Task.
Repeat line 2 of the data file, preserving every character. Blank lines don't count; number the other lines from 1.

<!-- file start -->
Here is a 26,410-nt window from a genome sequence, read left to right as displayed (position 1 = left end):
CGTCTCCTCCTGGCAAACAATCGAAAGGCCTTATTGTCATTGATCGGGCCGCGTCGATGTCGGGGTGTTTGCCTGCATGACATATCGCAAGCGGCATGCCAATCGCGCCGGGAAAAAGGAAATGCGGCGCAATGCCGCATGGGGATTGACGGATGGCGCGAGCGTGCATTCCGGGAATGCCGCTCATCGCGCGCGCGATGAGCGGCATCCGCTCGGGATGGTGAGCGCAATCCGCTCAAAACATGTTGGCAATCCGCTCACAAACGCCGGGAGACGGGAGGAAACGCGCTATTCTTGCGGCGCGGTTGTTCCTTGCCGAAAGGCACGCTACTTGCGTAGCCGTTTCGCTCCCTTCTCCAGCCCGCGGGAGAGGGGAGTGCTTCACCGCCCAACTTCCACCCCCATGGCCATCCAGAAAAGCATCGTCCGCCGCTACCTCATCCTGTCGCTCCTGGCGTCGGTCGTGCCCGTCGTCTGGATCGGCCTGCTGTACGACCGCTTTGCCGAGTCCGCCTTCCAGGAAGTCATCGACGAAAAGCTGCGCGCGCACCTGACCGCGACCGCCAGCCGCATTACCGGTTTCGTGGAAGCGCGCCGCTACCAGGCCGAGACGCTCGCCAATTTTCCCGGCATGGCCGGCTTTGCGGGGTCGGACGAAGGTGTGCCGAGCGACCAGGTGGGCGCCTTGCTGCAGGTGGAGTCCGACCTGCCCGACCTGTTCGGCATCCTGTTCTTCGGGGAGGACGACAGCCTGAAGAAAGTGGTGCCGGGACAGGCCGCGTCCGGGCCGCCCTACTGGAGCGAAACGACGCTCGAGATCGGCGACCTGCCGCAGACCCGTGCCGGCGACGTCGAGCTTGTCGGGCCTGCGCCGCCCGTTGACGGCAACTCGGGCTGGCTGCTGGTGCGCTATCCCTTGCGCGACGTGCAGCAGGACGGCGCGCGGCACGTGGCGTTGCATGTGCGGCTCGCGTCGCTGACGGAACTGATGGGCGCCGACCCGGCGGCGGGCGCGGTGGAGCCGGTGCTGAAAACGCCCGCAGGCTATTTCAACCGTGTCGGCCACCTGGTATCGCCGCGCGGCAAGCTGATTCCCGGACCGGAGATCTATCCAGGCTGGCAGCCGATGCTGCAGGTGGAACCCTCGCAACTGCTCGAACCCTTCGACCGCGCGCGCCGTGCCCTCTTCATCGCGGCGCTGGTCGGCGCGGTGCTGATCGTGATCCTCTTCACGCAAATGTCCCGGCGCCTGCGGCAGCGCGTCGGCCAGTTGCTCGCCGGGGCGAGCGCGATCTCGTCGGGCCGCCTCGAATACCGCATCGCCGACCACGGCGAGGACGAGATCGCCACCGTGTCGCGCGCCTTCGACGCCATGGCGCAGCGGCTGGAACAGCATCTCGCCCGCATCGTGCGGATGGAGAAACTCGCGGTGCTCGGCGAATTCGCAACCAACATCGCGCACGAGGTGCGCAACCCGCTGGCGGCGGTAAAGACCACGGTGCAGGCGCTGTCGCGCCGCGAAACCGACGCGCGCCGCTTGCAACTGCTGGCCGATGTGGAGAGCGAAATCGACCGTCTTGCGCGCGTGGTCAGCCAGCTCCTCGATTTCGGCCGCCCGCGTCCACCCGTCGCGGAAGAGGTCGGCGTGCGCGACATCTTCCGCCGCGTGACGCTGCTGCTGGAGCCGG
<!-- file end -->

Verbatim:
CGTCTCCTCCTGGCAAACAATCGAAAGGCCTTATTGTCATTGATCGGGCCGCGTCGATGTCGGGGTGTTTGCCTGCATGACATATCGCAAGCGGCATGCCAATCGCGCCGGGAAAAAGGAAATGCGGCGCAATGCCGCATGGGGATTGACGGATGGCGCGAGCGTGCATTCCGGGAATGCCGCTCATCGCGCGCGCGATGAGCGGCATCCGCTCGGGATGGTGAGCGCAATCCGCTCAAAACATGTTGGCAATCCGCTCACAAACGCCGGGAGACGGGAGGAAACGCGCTATTCTTGCGGCGCGGTTGTTCCTTGCCGAAAGGCACGCTACTTGCGTAGCCGTTTCGCTCCCTTCTCCAGCCCGCGGGAGAGGGGAGTGCTTCACCGCCCAACTTCCACCCCCATGGCCATCCAGAAAAGCATCGTCCGCCGCTACCTCATCCTGTCGCTCCTGGCGTCGGTCGTGCCCGTCGTCTGGATCGGCCTGCTGTACGACCGCTTTGCCGAGTCCGCCTTCCAGGAAGTCATCGACGAAAAGCTGCGCGCGCACCTGACCGCGACCGCCAGCCGCATTACCGGTTTCGTGGAAGCGCGCCGCTACCAGGCCGAGACGCTCGCCAATTTTCCCGGCATGGCCGGCTTTGCGGGGTCGGACGAAGGTGTGCCGAGCGACCAGGTGGGCGCCTTGCTGCAGGTGGAGTCCGACCTGCCCGACCTGTTCGGCATCCTGTTCTTCGGGGAGGACGACAGCCTGAAGAAAGTGGTGCCGGGACAGGCCGCGTCCGGGCCGCCCTACTGGAGCGAAACGACGCTCGAGATCGGCGACCTGCCGCAGACCCGTGCCGGCGACGTCGAGCTTGTCGGGCCTGCGCCGCCCGTTGACGGCAACTCGGGCTGGCTGCTGGTGCGCTATCCCTTGCGCGACGTGCAGCAGGACGGCGCGCGGCACGTGGCGTTGCATGTGCGGCTCGCGTCGCTGACGGAACTGATGGGCGCCGACCCGGCGGCGGGCGCGGTGGAGCCGGTGCTGAAAACGCCCGCAGGCTATTTCAACCGTGTCGGCCACCTGGTATCGCCGCGCGGCAAGCTGATTCCCGGACCGGAGATCTATCCAGGCTGGCAGCCGATGCTGCAGGTGGAACCCTCGCAACTGCTCGAACCCTTCGACCGCGCGCGCCGTGCCCTCTTCATCGCGGCGCTGGTCGGCGCGGTGCTGATCGTGATCCTCTTCACGCAAATGTCCCGGCGCCTGCGGCAGCGCGTCGGCCAGTTGCTCGCCGGGGCGAGCGCGATCTCGTCGGGCCGCCTCGAATACCGCATCGCCGACCACGGCGAGGACGAGATCGCCACCGTGTCGCGCGCCTTCGACGCCATGGCGCAGCGGCTGGAACAGCATCTCGCCCGCATCGTGCGGATGGAGAAACTCGCGGTGCTCGGCGAATTCGCAACCAACATCGCGCACGAGGTGCGCAACCCGCTGGCGGCGGTAAAGACCACGGTGCAGGCGCTGTCGCGCCGCGAAACCGACGCGCGCCGCTTGCAACTGCTGGCCGATGTGGAGAGCGAAATCGACCGTCTTGCGCGCGTGGTCAGCCAGCTCCTCGATTTCGGCCGCCCGCGTCCACCCGTCGCGGAAGAGGTCGGCGTGCGCGACATCTTCCGCCGCGTGACGCTGCTGCTGGAGCCGG